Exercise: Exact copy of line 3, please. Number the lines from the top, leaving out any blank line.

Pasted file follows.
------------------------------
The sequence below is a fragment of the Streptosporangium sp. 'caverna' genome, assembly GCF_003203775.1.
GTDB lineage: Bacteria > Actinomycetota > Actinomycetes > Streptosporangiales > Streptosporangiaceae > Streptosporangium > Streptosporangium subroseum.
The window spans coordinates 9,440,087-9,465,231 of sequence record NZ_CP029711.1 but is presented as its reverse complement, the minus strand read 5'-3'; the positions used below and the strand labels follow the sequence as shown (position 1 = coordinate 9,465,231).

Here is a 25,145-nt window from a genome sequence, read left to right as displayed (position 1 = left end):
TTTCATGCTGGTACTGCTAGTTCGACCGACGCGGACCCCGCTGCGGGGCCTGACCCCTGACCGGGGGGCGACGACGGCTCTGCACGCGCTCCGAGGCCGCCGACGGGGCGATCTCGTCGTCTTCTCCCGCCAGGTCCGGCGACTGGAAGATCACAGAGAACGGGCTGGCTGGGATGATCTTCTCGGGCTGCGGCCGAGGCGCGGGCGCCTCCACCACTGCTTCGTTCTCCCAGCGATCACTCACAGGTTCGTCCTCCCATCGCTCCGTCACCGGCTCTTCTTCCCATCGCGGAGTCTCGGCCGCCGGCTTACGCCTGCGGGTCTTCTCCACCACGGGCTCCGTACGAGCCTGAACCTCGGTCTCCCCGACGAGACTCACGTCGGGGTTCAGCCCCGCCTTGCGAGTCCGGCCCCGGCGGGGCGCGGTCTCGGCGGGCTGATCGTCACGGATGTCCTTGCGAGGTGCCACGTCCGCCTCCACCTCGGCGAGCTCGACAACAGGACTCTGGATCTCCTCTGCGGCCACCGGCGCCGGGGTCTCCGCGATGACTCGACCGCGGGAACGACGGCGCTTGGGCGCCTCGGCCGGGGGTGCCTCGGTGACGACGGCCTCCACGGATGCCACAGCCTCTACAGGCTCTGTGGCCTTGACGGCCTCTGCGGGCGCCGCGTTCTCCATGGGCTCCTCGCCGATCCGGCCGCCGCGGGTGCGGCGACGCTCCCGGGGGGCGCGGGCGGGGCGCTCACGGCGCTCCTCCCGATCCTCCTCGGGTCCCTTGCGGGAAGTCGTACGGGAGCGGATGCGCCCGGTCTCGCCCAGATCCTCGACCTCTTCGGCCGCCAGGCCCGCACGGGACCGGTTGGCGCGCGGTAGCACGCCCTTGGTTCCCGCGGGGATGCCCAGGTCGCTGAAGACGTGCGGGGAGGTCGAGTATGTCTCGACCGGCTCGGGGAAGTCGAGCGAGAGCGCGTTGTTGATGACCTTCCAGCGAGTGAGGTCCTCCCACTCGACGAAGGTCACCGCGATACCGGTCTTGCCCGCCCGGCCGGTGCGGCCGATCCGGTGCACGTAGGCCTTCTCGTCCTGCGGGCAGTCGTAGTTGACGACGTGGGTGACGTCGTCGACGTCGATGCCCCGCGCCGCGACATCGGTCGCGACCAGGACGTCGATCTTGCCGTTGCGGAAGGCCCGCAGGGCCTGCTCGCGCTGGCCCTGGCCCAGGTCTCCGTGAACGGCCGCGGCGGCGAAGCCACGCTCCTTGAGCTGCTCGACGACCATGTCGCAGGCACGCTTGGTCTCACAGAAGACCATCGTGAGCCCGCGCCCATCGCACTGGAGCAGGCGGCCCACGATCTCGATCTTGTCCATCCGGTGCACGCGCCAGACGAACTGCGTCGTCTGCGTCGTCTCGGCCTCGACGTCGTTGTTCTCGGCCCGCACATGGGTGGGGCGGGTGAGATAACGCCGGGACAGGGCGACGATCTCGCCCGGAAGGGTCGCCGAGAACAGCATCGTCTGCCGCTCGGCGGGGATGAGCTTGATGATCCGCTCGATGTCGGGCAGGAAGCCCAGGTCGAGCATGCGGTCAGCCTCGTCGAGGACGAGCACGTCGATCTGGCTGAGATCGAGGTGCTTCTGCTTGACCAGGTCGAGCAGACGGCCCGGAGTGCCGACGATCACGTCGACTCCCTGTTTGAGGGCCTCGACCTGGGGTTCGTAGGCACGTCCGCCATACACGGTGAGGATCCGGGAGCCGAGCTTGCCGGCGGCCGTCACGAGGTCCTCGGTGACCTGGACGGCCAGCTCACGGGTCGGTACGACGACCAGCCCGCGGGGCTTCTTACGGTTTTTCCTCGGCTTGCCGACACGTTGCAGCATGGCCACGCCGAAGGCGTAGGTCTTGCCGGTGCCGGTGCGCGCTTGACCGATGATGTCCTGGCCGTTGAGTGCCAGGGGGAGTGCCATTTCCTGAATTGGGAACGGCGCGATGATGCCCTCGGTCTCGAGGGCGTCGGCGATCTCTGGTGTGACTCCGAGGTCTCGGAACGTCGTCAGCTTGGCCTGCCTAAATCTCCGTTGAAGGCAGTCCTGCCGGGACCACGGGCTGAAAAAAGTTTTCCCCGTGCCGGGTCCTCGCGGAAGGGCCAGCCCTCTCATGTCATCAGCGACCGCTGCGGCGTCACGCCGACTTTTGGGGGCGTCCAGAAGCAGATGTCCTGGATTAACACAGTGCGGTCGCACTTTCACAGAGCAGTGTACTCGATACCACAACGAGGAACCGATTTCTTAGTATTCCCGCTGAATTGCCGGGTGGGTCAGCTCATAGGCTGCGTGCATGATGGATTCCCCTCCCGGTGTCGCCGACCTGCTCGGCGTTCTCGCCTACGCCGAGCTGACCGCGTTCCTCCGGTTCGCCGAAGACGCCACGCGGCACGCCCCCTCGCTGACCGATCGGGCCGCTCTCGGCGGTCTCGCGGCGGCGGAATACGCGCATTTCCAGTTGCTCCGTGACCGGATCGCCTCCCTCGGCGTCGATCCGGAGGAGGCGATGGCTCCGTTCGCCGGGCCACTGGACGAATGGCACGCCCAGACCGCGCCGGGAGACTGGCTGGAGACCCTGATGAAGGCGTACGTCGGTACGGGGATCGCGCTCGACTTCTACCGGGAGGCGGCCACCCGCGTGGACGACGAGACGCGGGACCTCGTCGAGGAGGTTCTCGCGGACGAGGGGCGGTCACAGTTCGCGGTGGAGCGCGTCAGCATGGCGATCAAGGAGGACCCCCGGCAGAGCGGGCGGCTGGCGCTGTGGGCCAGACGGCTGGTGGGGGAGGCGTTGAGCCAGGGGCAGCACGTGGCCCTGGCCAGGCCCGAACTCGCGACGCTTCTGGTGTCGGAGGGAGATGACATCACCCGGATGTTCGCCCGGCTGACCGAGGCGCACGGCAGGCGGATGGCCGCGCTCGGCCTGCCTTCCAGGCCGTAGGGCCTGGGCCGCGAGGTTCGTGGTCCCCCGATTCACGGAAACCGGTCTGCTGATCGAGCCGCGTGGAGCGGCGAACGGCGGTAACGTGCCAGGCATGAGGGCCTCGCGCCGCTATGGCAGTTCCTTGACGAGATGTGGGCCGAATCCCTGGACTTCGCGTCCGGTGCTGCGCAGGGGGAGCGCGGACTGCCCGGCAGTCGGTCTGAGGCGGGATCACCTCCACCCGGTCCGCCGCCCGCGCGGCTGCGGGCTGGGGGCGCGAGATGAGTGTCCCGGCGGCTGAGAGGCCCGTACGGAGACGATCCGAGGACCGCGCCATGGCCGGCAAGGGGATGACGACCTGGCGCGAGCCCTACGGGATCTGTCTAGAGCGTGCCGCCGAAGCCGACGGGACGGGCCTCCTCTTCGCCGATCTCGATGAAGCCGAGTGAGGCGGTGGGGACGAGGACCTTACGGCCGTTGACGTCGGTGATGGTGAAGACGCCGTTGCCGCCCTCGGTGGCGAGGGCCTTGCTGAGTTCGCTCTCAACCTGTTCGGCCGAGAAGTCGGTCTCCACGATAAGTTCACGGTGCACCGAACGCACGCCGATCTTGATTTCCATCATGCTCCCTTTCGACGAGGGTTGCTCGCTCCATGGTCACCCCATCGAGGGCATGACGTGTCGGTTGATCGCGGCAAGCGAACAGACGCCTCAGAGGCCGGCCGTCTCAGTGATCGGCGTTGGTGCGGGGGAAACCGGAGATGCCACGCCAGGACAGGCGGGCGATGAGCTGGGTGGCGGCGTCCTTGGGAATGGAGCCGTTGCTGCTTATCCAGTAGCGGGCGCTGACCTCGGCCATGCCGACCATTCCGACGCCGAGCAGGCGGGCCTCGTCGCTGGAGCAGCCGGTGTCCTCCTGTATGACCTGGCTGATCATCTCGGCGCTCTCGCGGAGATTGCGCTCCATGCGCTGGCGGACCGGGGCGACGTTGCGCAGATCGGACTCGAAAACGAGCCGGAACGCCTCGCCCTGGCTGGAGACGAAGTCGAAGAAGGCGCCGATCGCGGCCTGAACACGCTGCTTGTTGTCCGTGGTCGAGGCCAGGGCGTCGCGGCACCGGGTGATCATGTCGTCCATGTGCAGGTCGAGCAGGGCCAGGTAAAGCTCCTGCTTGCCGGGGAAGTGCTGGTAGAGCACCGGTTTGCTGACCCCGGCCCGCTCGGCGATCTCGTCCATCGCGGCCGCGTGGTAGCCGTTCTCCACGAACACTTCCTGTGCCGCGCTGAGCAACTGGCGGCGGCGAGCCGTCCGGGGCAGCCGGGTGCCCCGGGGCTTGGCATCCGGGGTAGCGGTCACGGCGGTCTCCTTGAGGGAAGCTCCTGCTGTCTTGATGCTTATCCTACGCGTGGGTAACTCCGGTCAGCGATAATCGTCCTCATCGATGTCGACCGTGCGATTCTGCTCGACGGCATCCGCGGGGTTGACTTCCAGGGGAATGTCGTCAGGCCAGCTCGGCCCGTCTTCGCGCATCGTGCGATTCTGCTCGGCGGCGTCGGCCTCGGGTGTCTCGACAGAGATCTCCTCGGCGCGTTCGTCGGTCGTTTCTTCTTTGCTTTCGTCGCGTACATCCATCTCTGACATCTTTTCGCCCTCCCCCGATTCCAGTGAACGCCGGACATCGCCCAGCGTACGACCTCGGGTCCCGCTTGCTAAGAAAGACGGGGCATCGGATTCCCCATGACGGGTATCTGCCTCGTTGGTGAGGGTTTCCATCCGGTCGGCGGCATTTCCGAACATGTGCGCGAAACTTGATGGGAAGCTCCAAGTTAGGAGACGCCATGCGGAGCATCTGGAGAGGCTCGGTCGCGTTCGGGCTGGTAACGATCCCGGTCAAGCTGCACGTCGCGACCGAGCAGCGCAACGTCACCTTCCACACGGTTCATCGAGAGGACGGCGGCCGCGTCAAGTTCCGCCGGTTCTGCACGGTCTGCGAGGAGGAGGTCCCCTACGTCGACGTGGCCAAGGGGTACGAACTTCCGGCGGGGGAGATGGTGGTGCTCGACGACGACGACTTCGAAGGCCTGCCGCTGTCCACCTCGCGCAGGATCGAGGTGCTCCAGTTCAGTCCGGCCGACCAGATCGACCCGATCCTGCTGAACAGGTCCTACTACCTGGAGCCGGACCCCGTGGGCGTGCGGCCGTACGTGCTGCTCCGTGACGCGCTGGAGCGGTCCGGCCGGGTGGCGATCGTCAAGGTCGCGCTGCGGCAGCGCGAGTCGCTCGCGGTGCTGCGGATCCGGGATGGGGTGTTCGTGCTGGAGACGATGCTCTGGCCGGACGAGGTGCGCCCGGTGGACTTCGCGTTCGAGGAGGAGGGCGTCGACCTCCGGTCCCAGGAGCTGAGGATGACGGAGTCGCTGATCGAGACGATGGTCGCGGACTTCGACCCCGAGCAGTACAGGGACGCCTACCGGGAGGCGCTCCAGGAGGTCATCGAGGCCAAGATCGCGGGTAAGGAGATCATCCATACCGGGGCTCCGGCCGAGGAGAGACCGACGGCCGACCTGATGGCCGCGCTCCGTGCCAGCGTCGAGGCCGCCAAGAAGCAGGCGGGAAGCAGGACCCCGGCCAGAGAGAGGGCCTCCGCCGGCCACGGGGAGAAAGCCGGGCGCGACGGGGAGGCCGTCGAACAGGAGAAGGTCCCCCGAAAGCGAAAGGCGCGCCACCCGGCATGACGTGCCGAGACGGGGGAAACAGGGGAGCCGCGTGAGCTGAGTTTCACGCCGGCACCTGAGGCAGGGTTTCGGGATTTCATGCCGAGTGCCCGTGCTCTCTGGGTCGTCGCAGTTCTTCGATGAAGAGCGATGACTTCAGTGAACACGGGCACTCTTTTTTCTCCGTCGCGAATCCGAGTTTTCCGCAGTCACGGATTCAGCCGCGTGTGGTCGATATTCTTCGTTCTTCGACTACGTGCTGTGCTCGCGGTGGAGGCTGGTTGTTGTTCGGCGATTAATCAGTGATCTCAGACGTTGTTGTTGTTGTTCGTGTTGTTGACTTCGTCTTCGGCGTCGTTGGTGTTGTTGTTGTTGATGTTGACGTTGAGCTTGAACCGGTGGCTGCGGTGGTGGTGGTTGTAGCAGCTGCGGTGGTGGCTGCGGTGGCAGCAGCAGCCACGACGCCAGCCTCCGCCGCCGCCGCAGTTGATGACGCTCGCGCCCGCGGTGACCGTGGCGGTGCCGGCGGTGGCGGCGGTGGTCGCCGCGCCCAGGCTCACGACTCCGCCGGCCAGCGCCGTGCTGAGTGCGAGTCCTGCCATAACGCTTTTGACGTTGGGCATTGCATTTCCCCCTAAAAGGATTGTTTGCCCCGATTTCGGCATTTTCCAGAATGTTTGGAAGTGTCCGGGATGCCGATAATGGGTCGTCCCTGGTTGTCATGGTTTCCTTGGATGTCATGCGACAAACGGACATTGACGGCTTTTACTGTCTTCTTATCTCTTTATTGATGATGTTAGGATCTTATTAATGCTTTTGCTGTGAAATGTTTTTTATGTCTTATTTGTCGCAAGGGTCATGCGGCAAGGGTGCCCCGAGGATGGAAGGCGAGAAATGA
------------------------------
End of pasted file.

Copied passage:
The window spans coordinates 9,440,087-9,465,231 of sequence record NZ_CP029711.1 but is presented as its reverse complement, the minus strand read 5'-3'; the positions used below and the strand labels follow the sequence as shown (position 1 = coordinate 9,465,231).